The one constant recommendation by critics of police brutality and those trying to find ways to mitigate the problem without, you know, rioting, looting and burning every time a black man is killed by police is to eliminate or sharply curtail qualified immunity. Taylor v. Riojas, handed down in November by the Supreme Court in a 7-1 decision, might do just that.
A government officer sued for damages on a claim of violating the Constitution, such as violating an individual’s civil rights, must overcome the defendant’s claim of immunity. Judges (and Presidents) have absolute immunity for their conduct in the pursuit of their duties, no matter how outrageous or incompetent. Legislators cannot be sued for their decisions as lawmakers. Prosecutors cannot be sued for prosecuting. Other government officers, like police officers, have qualified immunity if they are sued for money damages for harming individuals in the course of their duties.
The Supreme Court has set up a tough standard for plaintiffs to meet in order to establish liability. Overcoming qualified immunity requires that the defendant officer acted in violation of law and Constitutional principles that any reasonable government official should know, and that the civil right allegedly breached has been established beyond question.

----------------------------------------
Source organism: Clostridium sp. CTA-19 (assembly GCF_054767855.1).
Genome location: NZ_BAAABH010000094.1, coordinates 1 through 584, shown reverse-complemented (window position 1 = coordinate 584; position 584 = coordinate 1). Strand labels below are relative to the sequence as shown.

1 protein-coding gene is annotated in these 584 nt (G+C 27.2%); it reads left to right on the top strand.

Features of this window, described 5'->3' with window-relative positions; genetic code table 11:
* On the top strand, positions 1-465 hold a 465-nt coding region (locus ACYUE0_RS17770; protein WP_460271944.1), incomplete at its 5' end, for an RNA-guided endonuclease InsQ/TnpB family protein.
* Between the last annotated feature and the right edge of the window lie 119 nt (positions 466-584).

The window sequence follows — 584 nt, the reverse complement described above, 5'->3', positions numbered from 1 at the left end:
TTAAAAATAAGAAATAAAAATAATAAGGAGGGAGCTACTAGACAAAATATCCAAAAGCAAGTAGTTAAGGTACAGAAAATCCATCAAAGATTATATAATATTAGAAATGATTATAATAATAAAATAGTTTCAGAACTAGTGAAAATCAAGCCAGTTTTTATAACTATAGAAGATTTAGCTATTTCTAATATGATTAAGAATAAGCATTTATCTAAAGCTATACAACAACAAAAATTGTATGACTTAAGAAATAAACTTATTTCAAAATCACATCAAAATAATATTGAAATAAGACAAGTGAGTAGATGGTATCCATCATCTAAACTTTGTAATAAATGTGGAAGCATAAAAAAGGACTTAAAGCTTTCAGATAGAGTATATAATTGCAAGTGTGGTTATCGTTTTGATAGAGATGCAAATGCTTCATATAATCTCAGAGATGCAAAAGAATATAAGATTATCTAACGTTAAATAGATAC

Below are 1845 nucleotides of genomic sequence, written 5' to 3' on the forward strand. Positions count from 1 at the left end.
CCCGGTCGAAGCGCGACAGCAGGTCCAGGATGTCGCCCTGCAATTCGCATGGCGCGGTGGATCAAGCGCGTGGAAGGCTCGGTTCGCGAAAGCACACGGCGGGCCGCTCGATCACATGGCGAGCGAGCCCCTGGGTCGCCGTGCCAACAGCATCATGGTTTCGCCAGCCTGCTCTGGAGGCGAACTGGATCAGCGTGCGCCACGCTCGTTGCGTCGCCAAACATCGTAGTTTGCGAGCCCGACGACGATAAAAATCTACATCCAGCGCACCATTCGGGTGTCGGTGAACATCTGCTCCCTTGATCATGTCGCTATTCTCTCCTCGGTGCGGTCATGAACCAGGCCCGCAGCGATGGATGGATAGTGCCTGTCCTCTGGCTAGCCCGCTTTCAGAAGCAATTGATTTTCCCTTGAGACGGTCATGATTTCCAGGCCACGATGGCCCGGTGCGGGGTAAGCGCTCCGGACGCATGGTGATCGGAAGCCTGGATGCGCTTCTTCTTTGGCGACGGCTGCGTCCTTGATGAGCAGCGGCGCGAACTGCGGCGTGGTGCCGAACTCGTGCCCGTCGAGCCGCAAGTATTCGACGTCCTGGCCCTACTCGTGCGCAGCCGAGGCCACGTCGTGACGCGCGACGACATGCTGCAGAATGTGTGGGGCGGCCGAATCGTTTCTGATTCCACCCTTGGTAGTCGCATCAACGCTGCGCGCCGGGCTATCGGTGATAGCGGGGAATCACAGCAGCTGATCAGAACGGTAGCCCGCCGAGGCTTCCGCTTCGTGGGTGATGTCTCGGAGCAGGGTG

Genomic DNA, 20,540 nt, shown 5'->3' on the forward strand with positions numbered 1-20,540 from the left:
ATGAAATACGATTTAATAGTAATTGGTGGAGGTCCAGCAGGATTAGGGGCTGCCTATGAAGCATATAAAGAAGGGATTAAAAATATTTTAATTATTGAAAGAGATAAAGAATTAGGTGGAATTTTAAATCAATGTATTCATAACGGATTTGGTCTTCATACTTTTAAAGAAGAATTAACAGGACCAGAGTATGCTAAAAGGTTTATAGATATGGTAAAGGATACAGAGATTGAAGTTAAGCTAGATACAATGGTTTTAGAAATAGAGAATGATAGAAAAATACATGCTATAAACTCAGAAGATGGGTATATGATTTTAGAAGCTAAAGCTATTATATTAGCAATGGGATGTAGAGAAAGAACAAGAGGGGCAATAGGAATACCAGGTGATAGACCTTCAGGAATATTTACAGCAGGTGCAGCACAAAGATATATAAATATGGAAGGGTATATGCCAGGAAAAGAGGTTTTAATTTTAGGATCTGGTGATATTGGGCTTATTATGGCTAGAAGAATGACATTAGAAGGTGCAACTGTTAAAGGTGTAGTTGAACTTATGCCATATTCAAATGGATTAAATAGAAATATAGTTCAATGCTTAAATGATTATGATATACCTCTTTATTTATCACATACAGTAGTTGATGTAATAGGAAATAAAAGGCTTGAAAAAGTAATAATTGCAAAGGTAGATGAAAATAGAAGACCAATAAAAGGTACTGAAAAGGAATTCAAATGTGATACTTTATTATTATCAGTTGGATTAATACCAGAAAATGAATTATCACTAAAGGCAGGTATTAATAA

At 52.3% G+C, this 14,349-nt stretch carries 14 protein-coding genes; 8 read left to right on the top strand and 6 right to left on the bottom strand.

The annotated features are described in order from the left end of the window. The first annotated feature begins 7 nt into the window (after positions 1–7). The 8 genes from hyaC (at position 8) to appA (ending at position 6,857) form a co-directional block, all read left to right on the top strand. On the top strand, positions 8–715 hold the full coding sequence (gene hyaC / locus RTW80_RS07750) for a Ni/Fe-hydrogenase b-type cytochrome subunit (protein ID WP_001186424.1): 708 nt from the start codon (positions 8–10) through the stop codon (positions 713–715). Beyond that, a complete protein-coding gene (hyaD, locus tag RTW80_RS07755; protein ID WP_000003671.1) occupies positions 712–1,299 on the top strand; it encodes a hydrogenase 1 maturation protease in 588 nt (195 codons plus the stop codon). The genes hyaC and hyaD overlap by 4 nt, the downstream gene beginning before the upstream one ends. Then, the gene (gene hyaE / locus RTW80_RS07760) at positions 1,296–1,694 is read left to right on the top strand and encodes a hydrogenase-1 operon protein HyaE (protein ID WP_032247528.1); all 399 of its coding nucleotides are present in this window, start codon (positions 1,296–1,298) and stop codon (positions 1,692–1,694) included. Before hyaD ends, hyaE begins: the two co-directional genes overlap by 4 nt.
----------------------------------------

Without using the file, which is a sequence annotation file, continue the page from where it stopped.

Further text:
In a 2018 case, District of Columbia v. Wesby the Court stated:
“Existing law must have placed the constitutionality of the officer’s conduct ‘beyond debate.’ This demanding standard protects ‘all but the plainly incompetent or those who knowingly violate the law.’ To be clearly established, a legal principle must have a sufficiently clear foundation in then-existing precedent. The rule must be ‘settled law,’ which means it is dictated by ‘controlling authority’ or ‘a robust consensus of cases of persuasive authority.’ It is not enough that the rule is suggested by then-existing precedent. The precedent must be clear enough that every reasonable official would interpret it to establish the particular rule the plaintiff seeks to apply.”
This extreme hurdle has proved nearly impossible to clear. From 1982 to 2020, the Court reviewed 30 qualified immunity cases. Plaintiffs prevailed in two.
Yet in the per curiam opinion issued last year (that means there are no signed majority opinion or concurring opinions) the Court signaled a major shift, and ruled that prison guards had no qualified immunity even though there was no precedent that would have alerted them that their conduct was illegal or unconstitutional.